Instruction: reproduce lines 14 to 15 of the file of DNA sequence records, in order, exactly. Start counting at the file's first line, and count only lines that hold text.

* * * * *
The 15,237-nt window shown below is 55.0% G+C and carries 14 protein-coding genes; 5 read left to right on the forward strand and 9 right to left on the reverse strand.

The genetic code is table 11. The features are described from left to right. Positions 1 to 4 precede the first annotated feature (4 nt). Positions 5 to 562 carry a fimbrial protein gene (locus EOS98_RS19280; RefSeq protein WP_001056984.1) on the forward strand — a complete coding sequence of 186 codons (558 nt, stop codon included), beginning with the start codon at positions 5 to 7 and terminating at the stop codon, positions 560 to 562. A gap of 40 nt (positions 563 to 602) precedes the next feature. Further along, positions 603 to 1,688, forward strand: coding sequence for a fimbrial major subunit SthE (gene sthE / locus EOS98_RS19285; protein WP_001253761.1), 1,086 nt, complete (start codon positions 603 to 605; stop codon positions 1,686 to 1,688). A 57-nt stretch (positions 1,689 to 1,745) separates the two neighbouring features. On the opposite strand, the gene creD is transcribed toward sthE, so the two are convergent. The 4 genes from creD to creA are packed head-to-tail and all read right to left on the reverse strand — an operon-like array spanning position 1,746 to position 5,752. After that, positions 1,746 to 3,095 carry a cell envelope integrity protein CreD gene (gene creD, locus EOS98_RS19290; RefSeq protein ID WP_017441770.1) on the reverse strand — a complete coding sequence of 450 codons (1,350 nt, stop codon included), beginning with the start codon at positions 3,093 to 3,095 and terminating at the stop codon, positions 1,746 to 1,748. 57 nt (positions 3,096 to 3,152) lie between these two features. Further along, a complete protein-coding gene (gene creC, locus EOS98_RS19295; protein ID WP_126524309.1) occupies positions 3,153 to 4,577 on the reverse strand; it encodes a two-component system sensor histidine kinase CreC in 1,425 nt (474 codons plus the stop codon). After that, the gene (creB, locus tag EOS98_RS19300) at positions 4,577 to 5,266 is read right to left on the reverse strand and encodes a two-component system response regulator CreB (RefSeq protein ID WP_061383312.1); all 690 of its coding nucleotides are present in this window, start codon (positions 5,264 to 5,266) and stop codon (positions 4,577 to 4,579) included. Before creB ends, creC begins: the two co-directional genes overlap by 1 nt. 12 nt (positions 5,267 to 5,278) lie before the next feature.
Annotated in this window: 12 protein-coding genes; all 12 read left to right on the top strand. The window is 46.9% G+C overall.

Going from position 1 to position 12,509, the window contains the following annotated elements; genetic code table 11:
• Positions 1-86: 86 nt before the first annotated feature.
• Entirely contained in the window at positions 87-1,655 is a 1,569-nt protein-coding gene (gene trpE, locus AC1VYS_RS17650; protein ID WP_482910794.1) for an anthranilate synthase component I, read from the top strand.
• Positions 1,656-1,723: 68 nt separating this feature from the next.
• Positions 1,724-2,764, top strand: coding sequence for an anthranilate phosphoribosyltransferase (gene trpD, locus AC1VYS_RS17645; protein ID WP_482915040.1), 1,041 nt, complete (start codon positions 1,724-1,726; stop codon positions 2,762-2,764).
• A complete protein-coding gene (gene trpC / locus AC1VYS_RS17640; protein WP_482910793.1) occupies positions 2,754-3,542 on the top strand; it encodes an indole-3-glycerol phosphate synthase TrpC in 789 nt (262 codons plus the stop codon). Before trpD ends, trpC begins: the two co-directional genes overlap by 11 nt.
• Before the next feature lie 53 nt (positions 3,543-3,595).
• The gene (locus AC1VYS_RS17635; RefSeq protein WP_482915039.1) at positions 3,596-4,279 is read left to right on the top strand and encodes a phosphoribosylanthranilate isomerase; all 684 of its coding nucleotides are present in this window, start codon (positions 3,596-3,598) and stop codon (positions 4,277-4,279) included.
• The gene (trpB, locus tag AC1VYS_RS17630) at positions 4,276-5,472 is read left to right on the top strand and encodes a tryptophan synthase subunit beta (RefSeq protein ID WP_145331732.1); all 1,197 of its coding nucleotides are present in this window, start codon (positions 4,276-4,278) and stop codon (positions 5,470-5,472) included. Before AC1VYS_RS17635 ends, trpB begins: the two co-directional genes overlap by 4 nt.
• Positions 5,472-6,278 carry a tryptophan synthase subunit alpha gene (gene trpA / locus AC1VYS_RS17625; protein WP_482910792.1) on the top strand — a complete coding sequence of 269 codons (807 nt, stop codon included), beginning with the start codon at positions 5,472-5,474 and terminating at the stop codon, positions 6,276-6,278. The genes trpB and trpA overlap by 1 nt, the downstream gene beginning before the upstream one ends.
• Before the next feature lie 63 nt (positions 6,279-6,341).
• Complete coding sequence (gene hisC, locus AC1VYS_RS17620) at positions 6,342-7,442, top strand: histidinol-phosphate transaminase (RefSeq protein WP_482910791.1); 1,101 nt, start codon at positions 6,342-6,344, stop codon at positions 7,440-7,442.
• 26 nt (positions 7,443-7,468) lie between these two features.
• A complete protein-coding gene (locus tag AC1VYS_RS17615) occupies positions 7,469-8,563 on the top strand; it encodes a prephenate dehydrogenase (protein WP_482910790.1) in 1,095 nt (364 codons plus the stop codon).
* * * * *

• Before the next feature lie 63 nt (positions 6,279-6,341).
• Complete coding sequence (gene hisC, locus AC1VYS_RS17620) at positions 6,342-7,442, top strand: histidinol-phosphate transaminase (RefSeq protein WP_482910791.1); 1,101 nt, start codon at positions 6,342-6,344, stop codon at positions 7,440-7,442.